Using Holocaust Memorials to Bash Israel in Germany

August 14, 2015 | Benjamin Weinthal
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In Munich, a controversy has broken out over installing cobblestone-sized brass plaques on the streets, each commemorating a victim of the Nazis who lived nearby. These memorials, known as Stolpersteine (“stumbling stones”), have become a feature of many German cities. Inevitably, writes Benjamin Weinthal, the controversy also involves feelings about Israel:

In late July, the Munich city council voted to ban the “stumbling-stone” memorials. Charlotte Knobloch, the former president of the Central Council of Jews in Germany and current head of the Munich Jewish community, has long opposed the Stolpersteine and has called them an insult to the victims. Knobloch, herself a Holocaust survivor, said it is “intolerable” for passersby to step on the names of Jews that were murdered in the tragedy. . . .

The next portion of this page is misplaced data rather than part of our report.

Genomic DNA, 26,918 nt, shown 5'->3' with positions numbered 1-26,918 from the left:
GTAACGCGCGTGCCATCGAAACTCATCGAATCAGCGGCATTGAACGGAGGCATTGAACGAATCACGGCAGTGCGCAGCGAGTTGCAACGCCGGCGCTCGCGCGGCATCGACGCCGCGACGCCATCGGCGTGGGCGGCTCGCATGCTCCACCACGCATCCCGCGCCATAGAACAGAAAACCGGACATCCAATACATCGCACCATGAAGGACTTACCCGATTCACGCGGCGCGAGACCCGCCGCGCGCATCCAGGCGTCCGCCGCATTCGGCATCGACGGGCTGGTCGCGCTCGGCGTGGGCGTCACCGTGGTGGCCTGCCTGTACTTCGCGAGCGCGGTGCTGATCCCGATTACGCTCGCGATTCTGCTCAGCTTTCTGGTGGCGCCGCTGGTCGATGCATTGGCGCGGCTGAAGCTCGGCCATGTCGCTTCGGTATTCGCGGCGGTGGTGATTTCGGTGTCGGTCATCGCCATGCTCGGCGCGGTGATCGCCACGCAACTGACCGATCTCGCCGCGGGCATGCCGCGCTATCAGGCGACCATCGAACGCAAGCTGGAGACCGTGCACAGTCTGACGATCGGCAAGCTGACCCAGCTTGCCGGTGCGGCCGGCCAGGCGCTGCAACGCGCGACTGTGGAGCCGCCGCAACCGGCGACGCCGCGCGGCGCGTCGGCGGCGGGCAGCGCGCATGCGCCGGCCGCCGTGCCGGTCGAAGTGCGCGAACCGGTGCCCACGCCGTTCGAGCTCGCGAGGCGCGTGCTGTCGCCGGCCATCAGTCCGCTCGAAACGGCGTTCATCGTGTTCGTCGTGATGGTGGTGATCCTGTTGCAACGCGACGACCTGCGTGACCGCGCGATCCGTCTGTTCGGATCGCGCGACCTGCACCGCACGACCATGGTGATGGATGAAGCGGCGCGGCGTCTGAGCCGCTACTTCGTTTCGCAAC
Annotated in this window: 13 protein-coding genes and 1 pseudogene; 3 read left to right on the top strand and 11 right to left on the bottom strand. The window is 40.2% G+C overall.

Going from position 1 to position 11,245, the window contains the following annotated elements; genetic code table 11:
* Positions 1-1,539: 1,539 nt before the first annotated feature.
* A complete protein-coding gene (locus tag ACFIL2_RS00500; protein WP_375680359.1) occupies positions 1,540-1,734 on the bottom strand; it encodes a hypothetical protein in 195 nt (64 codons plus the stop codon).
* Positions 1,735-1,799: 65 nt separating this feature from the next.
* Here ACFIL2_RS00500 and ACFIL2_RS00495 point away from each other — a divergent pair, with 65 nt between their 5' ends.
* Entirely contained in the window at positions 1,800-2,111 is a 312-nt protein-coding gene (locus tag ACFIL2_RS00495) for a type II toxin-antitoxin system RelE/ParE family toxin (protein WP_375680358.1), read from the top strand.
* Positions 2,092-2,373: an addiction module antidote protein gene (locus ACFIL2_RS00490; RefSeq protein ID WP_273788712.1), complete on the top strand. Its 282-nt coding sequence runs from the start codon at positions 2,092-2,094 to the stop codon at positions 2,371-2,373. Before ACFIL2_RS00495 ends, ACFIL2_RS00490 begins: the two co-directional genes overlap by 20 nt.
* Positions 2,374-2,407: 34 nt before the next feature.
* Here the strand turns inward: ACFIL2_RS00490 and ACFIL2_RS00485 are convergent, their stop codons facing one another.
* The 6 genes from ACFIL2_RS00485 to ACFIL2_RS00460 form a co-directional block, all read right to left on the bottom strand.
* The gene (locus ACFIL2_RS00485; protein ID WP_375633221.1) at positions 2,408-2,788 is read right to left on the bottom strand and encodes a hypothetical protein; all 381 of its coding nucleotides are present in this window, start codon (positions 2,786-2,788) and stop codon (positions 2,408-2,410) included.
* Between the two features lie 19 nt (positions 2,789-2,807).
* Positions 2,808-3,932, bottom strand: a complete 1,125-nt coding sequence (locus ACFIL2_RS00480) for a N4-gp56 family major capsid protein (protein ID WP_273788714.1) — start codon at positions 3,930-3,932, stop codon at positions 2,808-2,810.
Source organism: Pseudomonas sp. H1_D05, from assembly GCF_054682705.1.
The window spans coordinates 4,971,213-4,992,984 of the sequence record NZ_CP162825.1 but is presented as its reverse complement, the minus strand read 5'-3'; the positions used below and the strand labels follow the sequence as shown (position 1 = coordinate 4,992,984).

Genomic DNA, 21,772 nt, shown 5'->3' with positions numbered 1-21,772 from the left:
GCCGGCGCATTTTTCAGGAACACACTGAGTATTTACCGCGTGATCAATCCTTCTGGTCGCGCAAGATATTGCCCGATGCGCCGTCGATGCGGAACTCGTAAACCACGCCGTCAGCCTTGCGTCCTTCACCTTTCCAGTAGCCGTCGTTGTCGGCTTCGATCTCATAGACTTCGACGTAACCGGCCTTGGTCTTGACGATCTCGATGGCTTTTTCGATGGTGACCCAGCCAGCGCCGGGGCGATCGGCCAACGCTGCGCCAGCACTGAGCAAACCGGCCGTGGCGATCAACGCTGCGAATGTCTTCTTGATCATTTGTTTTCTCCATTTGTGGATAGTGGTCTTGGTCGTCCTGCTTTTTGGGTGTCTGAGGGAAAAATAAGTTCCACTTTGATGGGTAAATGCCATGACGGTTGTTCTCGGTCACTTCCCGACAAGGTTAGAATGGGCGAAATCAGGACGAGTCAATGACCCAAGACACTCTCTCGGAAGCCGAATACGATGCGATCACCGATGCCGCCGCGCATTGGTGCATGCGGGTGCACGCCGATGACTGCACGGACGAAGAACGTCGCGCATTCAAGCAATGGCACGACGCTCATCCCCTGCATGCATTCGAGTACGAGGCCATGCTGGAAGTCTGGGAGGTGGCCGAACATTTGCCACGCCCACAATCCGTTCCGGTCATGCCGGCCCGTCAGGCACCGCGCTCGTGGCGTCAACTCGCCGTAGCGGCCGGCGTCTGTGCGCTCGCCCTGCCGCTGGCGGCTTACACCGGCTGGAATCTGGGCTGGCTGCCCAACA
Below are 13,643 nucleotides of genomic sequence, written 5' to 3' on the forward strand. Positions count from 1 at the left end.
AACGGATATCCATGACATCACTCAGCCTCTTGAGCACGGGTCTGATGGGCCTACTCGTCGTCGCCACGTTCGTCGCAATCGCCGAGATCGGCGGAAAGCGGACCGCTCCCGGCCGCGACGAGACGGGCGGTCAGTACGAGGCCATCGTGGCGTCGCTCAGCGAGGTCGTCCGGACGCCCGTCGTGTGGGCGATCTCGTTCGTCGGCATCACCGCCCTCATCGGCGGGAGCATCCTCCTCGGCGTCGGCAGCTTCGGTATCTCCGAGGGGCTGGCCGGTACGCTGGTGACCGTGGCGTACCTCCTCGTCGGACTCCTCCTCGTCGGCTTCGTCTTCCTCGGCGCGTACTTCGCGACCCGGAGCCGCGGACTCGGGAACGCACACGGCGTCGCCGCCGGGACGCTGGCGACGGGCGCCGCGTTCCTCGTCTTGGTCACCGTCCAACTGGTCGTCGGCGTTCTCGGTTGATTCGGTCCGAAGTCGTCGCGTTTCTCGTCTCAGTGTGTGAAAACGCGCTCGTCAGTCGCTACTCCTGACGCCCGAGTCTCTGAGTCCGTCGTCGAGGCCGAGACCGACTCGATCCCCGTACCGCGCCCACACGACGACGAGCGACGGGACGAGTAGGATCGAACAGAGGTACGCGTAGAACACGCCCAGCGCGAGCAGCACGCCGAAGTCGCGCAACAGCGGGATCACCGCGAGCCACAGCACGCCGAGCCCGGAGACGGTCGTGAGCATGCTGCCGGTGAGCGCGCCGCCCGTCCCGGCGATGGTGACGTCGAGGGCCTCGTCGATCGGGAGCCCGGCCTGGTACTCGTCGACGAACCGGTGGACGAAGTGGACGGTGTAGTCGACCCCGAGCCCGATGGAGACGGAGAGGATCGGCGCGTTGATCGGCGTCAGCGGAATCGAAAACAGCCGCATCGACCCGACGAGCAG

[Meanwhile], a co-founder of the “stumbling-stones” memorial in the city of Kassel . . . declared at an anti-Semitic demonstration in 2014 that “death is a master today from Israel” and that he wished that there would be “stumbling stones” for the murdered Palestinians, . . . an allusion to the famous Holocaust poem by the Jewish poet Paul Celan . . . who wrote about Nazism: “death is a master from Germany.” [Similar] anti-Zionist sentiments [have been expressed by] the co-founders of the Munich Stolpersteine initiative.

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